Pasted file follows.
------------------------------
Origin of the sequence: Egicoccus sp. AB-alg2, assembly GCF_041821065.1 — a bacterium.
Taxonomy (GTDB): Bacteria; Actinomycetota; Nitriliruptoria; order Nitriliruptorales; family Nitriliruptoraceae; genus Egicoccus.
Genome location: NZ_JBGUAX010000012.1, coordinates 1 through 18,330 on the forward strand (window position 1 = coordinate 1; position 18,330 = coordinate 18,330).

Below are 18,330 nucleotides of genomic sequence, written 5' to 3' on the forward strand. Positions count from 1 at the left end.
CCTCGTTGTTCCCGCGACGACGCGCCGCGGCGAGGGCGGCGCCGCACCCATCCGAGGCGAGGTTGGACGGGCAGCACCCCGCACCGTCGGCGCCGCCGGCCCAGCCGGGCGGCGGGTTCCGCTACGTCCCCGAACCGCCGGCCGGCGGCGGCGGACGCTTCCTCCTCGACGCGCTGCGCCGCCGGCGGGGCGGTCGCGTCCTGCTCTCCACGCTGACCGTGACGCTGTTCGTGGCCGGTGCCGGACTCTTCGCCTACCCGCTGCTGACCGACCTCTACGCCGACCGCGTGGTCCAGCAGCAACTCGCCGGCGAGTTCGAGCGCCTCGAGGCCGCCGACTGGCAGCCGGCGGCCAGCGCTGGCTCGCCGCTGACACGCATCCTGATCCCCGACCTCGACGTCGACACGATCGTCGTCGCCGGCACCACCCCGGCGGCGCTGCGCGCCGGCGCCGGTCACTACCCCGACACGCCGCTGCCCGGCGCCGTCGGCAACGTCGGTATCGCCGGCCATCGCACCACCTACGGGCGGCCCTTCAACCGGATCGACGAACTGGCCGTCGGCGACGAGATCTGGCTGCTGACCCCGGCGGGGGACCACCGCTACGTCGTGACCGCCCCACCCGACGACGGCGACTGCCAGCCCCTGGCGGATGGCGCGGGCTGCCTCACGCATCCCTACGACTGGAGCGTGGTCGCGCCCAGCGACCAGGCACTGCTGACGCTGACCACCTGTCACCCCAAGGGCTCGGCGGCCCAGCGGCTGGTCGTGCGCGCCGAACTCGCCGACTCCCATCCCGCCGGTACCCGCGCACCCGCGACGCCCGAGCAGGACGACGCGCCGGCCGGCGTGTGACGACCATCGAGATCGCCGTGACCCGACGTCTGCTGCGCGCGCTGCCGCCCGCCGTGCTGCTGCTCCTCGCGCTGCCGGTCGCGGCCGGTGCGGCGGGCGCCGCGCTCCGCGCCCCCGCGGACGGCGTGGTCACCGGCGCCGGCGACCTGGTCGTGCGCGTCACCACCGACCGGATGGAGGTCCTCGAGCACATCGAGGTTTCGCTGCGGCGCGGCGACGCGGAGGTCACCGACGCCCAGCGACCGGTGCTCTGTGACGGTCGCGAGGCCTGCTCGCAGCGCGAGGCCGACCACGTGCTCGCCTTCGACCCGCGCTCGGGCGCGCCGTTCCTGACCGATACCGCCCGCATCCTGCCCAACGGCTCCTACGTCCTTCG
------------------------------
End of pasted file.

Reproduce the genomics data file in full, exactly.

Origin of the sequence: Egicoccus sp. AB-alg2, assembly GCF_041821065.1 — a bacterium.
Taxonomy (GTDB): Bacteria; Actinomycetota; Nitriliruptoria; order Nitriliruptorales; family Nitriliruptoraceae; genus Egicoccus.
Genome location: NZ_JBGUAX010000012.1, coordinates 1 through 18,330 on the forward strand (window position 1 = coordinate 1; position 18,330 = coordinate 18,330).

Below are 18,330 nucleotides of genomic sequence, written 5' to 3' on the forward strand. Positions count from 1 at the left end.
CCTCGTTGTTCCCGCGACGACGCGCCGCGGCGAGGGCGGCGCCGCACCCATCCGAGGCGAGGTTGGACGGGCAGCACCCCGCACCGTCGGCGCCGCCGGCCCAGCCGGGCGGCGGGTTCCGCTACGTCCCCGAACCGCCGGCCGGCGGCGGCGGACGCTTCCTCCTCGACGCGCTGCGCCGCCGGCGGGGCGGTCGCGTCCTGCTCTCCACGCTGACCGTGACGCTGTTCGTGGCCGGTGCCGGACTCTTCGCCTACCCGCTGCTGACCGACCTCTACGCCGACCGCGTGGTCCAGCAGCAACTCGCCGGCGAGTTCGAGCGCCTCGAGGCCGCCGACTGGCAGCCGGCGGCCAGCGCTGGCTCGCCGCTGACACGCATCCTGATCCCCGACCTCGACGTCGACACGATCGTCGTCGCCGGCACCACCCCGGCGGCGCTGCGCGCCGGCGCCGGTCACTACCCCGACACGCCGCTGCCCGGCGCCGTCGGCAACGTCGGTATCGCCGGCCATCGCACCACCTACGGGCGGCCCTTCAACCGGATCGACGAACTGGCCGTCGGCGACGAGATCTGGCTGCTGACCCCGGCGGGGGACCACCGCTACGTCGTGACCGCCCCACCCGACGACGGCGACTGCCAGCCCCTGGCGGATGGCGCGGGCTGCCTCACGCATCCCTACGACTGGAGCGTGGTCGCGCCCAGCGACCAGGCACTGCTGACGCTGACCACCTGTCACCCCAAGGGCTCGGCGGCCCAGCGGCTGGTCGTGCGCGCCGAACTCGCCGACTCCCATCCCGCCGGTACCCGCGCACCCGCGACGCCCGAGCAGGACGACGCGCCGGCCGGCGTGTGACGACCATCGAGATCGCCGTGACCCGACGTCTGCTGCGCGCGCTGCCGCCCGCCGTGCTGCTGCTCCTCGCGCTGCCGGTCGCGGCCGGTGCGGCGGGCGCCGCGCTCCGCGCCCCCGCGGACGGCGTGGTCACCGGCGCCGGCGACCTGGTCGTGCGCGTCACCACCGACCGGATGGAGGTCCTCGAGCACATCGAGGTTTCGCTGCGGCGCGGCGACGCGGAGGTCACCGACGCCCAGCGACCGGTGCTCTGTGACGGTCGCGAGGCCTGCTCGCAGCGCGAGGCCGACCACGTGCTCGCCTTCGACCCGCGCTCGGGCGCGCCGTTCCTGACCGATACCGCCCGCATCCTGCCCAACGGCTCCTACGTCCTTCG